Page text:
Maybe not so corn-tastic?
Plastic made from corn is not quite green
Corn-plastic (or PLA—polylacticacid) seems to be catching on as the new “green” material used for making disposable eating utensils, cups and packaging, and corn-plastic anchors are being used in the medical field to hold stitches in place.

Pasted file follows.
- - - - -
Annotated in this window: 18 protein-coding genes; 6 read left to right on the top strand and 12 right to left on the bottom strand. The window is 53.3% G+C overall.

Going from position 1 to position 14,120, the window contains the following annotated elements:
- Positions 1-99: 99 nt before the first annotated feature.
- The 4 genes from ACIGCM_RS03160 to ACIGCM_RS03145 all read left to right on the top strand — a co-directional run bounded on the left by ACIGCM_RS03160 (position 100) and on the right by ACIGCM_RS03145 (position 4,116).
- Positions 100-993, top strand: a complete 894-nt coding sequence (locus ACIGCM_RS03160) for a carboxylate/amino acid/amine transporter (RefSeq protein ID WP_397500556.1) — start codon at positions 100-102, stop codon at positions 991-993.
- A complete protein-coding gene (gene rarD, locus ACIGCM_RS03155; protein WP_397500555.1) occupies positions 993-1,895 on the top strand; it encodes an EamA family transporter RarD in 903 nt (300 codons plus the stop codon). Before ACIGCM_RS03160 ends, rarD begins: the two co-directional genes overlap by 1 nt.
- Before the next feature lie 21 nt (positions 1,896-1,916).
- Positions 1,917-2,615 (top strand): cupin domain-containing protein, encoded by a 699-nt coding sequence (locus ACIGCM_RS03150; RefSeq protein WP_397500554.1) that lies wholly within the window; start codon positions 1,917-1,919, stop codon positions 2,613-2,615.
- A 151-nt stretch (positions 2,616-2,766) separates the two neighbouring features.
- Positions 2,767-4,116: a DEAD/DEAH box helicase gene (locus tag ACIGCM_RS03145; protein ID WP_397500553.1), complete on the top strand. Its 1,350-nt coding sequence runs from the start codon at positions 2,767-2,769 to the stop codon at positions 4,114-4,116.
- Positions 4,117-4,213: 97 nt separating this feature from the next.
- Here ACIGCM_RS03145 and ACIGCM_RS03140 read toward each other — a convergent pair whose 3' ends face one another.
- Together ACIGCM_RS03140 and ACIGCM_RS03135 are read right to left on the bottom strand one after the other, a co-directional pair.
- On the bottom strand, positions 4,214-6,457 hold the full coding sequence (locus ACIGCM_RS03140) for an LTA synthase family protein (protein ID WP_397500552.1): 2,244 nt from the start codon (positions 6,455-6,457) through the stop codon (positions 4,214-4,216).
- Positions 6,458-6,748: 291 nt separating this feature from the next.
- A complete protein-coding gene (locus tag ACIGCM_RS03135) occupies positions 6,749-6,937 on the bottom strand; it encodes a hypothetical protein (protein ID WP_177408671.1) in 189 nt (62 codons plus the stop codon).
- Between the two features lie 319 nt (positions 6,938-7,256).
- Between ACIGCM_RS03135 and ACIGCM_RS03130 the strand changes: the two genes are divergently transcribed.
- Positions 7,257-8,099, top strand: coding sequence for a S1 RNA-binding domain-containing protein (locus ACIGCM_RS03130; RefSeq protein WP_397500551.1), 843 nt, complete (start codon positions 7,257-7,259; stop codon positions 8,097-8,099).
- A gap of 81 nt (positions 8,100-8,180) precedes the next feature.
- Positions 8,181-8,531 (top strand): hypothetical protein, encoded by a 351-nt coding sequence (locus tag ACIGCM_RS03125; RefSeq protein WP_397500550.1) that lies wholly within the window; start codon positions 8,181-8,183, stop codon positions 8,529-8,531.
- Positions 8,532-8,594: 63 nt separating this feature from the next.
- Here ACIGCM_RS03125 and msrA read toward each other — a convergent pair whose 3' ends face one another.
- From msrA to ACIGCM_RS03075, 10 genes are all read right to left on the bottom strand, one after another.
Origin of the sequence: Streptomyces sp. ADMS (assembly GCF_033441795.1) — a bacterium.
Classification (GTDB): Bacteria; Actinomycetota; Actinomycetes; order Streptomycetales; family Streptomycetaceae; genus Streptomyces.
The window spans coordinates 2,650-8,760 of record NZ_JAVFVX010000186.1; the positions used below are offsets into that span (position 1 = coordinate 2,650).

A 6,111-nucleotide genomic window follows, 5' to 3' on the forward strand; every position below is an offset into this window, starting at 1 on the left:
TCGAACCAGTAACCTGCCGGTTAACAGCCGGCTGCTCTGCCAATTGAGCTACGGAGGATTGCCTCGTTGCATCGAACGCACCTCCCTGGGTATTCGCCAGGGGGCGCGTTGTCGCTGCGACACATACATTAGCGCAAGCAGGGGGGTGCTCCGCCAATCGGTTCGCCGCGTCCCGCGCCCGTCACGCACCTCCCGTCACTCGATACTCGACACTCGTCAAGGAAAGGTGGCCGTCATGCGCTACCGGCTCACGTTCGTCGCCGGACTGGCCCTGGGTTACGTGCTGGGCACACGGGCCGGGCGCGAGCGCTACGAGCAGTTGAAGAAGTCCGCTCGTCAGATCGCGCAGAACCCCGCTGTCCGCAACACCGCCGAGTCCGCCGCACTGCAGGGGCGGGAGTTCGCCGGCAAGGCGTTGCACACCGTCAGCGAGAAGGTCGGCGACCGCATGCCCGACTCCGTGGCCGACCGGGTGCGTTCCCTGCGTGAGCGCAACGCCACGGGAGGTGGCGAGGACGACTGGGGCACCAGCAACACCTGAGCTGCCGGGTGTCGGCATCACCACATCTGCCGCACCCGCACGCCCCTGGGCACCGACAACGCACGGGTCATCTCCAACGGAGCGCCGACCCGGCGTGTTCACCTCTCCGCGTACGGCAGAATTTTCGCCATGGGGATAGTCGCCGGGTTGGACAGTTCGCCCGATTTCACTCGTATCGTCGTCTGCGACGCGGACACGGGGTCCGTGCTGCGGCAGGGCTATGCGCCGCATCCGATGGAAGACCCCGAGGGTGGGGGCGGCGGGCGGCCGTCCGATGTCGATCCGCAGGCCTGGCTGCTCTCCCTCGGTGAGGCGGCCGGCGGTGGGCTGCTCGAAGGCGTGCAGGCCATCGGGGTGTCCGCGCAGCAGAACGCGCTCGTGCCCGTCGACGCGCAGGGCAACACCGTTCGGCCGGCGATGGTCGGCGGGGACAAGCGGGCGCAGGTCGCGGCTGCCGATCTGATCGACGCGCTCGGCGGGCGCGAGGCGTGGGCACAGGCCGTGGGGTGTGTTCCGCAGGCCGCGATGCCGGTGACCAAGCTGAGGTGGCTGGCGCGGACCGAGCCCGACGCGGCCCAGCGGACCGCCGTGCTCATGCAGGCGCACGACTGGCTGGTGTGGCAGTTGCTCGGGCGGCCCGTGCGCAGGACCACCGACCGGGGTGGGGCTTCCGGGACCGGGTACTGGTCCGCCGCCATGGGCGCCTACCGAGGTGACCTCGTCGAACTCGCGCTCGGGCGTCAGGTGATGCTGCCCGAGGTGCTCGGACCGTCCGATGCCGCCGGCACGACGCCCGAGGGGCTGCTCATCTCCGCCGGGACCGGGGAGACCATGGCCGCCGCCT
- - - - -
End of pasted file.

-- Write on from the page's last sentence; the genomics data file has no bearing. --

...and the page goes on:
But is it really as green as it seems?
Some of the pluses of using corn-plastic include that it is biodegradable, does not give off toxic fumes if burned, and can be broken down in a commercial composter.
The negatives, though, include the fact that corn-plastic, in a landfill, will take between 100 and 1,000 years to break down; is usually made from GMO-corn and not organic; will not degrade in an ordinary backyard compost pile; and contributes to world food shortages by diverting corn to nonfood products.